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Curb Your Enthusiasm

From Wikipedia, the free encyclopedia

Curb Your Enthusiasm
Curbyourenthusiasm.png
Genre
Created byLarry David
Story byLarry David
Starring
Theme music composerLuciano Michelini
Opening theme"Frolic"
Country of originUnited States
Original languageEnglish
No. of seasons10
No. of episodes100 (plus 60-minute special) (list of episodes)
Production
Executive producers
Production locations
Camera setupSingle-camera
Running time26–58 minutes[1]
Production companyHBO Entertainment
Distributor
Release
Original networkHBO
Picture format
Original releaseOctober 15, 2000 (2000-10-15) –
present
Chronology
Related showsSeinfeld
External links
Website

Curb Your Enthusiasm is an American comedy television series that has been produced and broadcast by HBO since October 15, 2000. The series was created by Larry David, who stars as a fictionalized version of himself. The series follows Larry in his life as a semi-retired television writer and producer in Los Angeles and, for one season, New York City. Also starring are Cheryl Hines as his wife Cheryl, Jeff Garlin as his manager and best friend Jeff Greene, and Susie Essman as Jeff's wife Susie. Curb Your Enthusiasm often features guest stars, many of them playing fictionalized versions of themselves.

As with Seinfeld, which David co-created, the humor of Curb Your Enthusiasm often revolves around the minutiae of American daily social life. Episodes frequently center on Larry's ignorance of or disregard for well-established social conventions and expectations, as well as his insistence that others adhere to rules of which only he seems to be aware. This social ineptitude, combined with his inability to let even the most minor grievance or annoyance go unexpressed, often leads David into awkward social situations and draws the ire of his friends, family, and total strangers. Larry is also routinely the victim of elaborate misunderstandings. Each episode's plot and subplot is established in an outline written by David, and the dialogue is largely improvised by the actors[2] (a technique known as retroscripting).

The series was developed from a 1999 one-hour special, Larry David: Curb Your Enthusiasm, which David and HBO originally envisioned as a one-time project. The special was shot as a mockumentary, where the characters were aware of the presence of cameras and a crew. The series as such is not a mockumentary, but is shot in a somewhat similar, cinéma vérité-like style.[2]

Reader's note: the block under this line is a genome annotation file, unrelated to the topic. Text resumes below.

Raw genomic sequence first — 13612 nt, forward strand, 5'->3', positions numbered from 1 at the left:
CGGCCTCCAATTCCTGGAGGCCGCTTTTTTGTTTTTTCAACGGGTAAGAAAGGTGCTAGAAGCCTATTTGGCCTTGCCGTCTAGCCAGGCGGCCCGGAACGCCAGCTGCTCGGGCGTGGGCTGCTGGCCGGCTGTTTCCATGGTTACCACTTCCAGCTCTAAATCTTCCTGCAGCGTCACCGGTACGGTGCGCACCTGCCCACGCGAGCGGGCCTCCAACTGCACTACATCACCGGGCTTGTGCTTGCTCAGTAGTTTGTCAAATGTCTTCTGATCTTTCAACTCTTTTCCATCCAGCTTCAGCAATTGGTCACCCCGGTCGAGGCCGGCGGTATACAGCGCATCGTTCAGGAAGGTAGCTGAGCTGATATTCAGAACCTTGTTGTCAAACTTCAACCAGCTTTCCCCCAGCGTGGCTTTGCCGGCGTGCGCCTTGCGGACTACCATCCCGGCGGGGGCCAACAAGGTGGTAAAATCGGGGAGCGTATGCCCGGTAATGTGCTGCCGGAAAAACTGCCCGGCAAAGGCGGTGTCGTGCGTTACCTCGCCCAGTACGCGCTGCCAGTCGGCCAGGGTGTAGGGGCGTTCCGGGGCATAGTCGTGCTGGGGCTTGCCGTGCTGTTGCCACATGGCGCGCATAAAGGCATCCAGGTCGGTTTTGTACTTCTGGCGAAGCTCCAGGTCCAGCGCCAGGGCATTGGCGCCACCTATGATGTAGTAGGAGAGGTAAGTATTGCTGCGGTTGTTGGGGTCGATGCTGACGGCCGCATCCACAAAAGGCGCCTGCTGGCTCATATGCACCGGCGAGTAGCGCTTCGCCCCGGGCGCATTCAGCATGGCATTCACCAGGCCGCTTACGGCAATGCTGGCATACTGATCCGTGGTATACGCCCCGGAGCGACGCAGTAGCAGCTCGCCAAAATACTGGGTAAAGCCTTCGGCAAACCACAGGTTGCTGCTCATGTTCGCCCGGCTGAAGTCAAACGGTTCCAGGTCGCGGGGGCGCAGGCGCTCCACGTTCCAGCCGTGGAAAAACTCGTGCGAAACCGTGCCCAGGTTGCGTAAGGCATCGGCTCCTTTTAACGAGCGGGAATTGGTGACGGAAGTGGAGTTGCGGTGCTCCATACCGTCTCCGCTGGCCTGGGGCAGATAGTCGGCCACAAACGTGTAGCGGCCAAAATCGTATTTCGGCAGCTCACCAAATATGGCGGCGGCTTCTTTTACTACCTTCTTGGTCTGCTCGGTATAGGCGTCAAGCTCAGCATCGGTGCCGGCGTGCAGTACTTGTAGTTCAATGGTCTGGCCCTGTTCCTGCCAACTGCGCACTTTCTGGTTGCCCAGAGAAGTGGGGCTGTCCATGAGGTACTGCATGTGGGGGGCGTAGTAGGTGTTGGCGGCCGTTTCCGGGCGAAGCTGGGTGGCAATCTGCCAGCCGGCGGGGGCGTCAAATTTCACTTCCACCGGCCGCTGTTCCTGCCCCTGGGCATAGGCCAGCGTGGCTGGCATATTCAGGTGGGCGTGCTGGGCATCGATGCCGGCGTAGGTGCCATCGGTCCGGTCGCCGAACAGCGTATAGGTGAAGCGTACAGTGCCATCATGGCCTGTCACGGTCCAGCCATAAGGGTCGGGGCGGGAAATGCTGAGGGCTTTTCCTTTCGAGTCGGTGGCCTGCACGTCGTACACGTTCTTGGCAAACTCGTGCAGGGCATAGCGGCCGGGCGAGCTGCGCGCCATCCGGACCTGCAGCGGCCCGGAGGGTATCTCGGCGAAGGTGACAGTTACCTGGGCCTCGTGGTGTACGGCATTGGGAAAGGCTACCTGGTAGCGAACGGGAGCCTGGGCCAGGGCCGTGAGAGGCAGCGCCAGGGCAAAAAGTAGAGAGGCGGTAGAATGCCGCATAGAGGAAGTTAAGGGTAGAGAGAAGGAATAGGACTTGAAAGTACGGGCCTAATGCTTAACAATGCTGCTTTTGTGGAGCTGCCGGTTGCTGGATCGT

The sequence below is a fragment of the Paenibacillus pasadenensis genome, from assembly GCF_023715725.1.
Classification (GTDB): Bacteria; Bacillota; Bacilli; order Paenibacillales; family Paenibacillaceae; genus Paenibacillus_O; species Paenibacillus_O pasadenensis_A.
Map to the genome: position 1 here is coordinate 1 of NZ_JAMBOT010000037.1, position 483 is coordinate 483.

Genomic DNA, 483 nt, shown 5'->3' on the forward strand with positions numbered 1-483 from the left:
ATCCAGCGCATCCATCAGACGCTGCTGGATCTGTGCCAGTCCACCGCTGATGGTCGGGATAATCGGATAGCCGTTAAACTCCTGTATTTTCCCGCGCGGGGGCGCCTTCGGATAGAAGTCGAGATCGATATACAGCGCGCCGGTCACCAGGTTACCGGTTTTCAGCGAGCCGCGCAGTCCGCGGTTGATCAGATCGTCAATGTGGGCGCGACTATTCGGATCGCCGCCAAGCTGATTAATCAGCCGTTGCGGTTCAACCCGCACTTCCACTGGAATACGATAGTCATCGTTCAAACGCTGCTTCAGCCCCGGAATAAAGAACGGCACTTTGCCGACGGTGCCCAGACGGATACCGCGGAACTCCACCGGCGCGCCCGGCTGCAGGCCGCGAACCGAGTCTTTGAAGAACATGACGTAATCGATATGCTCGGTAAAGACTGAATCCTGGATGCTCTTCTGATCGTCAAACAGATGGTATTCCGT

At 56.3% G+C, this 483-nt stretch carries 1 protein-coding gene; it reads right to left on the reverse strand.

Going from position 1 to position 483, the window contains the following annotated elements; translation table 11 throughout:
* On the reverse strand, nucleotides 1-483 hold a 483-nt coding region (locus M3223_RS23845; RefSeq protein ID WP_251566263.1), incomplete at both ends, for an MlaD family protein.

Curb Your Enthusiasm has received high critical acclaim, and has grown in popularity since its debut. It has been nominated for 47 Primetime Emmy Awards, including Outstanding Comedy Series for nine of its ten seasons. The show won the 2002 Golden Globe Award for Best Television Series – Musical or Comedy.[3] Curb Your Enthusiasm's tenth season premiered on January 19, 2020.[4] In June 2020, the series was renewed for an eleventh season,[5] which is set to premiere in October 2021.[6]

Premise

David has explained the show's name in TV interviews as reflecting his perception that many people seem to live their lives projecting false enthusiasm, which he believes is used to imply that "they are better than you". This conflicts with his dry style. The title also urges the audience not to expect too much from the show; at the time of the premiere, David wanted to lower expectations after his earlier success in the entertainment industry.[7]

The series stars Larry David as a fictionalized version of himself. Like the real-life David, the character is well known as the co-creator and main co-writer of the highly successful sitcom Seinfeld. Although Larry maintains an office, he is rarely shown working. The show's plots often center around everyday interactions between Larry and his friends, acquaintances, and occasionally strangers. Conflicts in the show are frequently sparked by Larry's social unorthodoxy, particularly his often tactless manner of speaking and his stubbornness.